Technology Investment Boost
In the March 2022 Federal Budget, the Government announced that it will introduce a technology investment boost so that small businesses can take advantage of digital technologies. Eventually, the measure was introduced to Parliament in Treasury Laws Amendment (2022 Measures No. 4) Bill 2022 in November 2022, with the Bill passing Parliament in June 2023. At a very high level, the technology boost offers qualified entities a bonus 20% deduction on top of the deduction that would otherwise be available for the expenses that have been incurred.
Various basic conditions need to be met to access the technology boost, such as:
- The entity is a small business entity (SBE) or would be an SBE if the turnover threshold was $50m for the year the expenses are incurred;
- The money is spent between 7.30 pm ACT time on 29 March 2022 and 30 June 2023;
- The expenses can be deducted under another provision; and
- The expense is incurred wholly or considerably for the purpose of the entity’s digital operations or digitising its operations.
Expenses on depreciating assets can be eligible for the boost, but some other issues must be considered when it is the matter of depreciating assets:
- if a balancing adjustment event occurs at the time of boost, the boost is not available unless it is related to the loss, compulsory acquisition, or destruction;
- the asset needs to be installed ready for use or used for a taxable purpose prior to 1 July 2023; and
- suppose the asset will continue to be used across its lifespan for the same purpose for which it was used in the year it was used for the first time or installed ready for use.
$50m Turnover Test
For an entity to be eligible for the boost it must be classified as a SBE in the year the expense is incurred, or it is an entity that would be classified as a SBE if the turnover threshold was $50m instead of $10m. An entity can meet the $50m aggregated turnover test in three ways:
- the aggregated turnover of the entity for the previous income year was less than $50m;
- the aggregated turnover of the entity for the current year is “likely” to be less than $50m, calculated as of the first day of the income year; or
- the aggregated turnover of the entity for the current year is less than $50m at the end of the income year.
To be eligible for the boost the expenses must be incurred wholly or substantially for the purposes of the entity’s digital operations or digitising the entity’s operations. The EM provides a non-exhaustive list of the types of expenditure that might be eligible for the boost:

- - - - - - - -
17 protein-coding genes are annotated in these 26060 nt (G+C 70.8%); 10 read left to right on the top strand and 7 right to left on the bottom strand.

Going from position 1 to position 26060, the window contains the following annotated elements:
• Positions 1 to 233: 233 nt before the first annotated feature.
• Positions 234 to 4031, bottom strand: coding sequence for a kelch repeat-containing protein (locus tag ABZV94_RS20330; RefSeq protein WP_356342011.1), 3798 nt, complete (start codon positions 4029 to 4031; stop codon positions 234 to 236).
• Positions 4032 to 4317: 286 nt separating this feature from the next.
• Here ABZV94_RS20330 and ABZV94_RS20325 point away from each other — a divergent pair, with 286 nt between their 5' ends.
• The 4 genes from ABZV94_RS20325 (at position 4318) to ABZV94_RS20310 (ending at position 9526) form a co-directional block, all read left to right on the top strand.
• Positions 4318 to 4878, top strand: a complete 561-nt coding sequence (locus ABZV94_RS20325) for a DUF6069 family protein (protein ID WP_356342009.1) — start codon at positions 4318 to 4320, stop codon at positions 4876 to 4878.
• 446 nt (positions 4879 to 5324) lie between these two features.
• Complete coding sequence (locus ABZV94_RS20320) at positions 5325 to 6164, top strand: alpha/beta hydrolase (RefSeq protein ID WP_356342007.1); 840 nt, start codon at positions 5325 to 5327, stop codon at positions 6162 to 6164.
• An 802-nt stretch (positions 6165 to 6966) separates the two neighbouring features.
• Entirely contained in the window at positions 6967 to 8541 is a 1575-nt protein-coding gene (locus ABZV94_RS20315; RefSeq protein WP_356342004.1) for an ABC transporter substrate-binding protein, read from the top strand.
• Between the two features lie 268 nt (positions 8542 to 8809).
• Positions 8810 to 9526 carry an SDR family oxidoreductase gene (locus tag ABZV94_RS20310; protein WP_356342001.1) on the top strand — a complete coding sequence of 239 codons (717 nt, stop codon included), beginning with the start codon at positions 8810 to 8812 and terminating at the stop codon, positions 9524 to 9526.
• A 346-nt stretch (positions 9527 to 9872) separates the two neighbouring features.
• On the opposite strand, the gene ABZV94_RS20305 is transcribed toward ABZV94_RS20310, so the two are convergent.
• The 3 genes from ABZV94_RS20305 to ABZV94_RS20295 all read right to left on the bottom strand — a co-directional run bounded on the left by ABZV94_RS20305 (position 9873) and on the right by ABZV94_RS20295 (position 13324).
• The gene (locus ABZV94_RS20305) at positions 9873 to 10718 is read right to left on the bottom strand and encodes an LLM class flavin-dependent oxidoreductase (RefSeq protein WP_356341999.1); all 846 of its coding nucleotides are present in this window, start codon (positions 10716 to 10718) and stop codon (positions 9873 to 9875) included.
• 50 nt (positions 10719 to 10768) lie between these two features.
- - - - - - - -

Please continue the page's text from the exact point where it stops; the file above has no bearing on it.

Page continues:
- Digital enabling items – computer and telecommunications hardware and equipment, software, systems, internet costs and services that form and facilitate the use of computer networks;
- Digital media and marketing – audio and visual content that can be created, accessed, accumulated or viewed on digital devices, including web page design;
- E-commerce – goods or services supporting digitally ordered or platform-enabled online transactions, digital inventory management, portable payment devices, subscriptions to cloud-based services, and suggestions on digital operations or digitising operations, such as suggestions regarding digital tools to support business continuity and growth; or
- Cyber security – backup management, cyber security systems, and monitoring services.
Additional ATO Guidance
For a particular cost to be eligible for the boost it must be spent wholly or substantially for the purpose of the client’s digital operations or digitising their operations. While there are some examples of costs that might be eligible in the explanatory materials accompanying the regulation and in an existing ATO fact sheet in this area, many practitioners are identifying that there are still significant areas of uncertainty. Identifying the difficulty in this area, the ATO provided some additional guidance and while it doesn’t offer a complete list of qualified costs, it does make some comments on certain expenses and confirms the following:
- It is worth noting that if a client subscribes to an accounting software platform for their business, it is considered within the scope of the boost.
- However, a multifunction printer and scanner are not eligible if their sole purpose is to make copies of paper documents. It can only be considered within the scope of the rules if it is used for scanning paper documents for digital use and storage.
- Apart from this, the ATO recommends using a simple indicator to determine if an expense qualifies for the boost – consider whether the business would have incurred the expense if it didn’t operate digitally.
Calculating and Claiming the Bonus Deduction
The bonus deduction for qualifying expenditures is calculated at 20%. However, this is limited to a maximum bonus deduction of $20,000 per income year. If an entity has a standard 30 June year-end, the boost can apply to expenditure incurred in part of the 2022 income year and across the 2023 income year.
- $20,000 is the maximum bonus deduction for incurred expenses in 2022; and
- The separate maximum bonus deduction is $20,000 for incurred expenditures in 2023.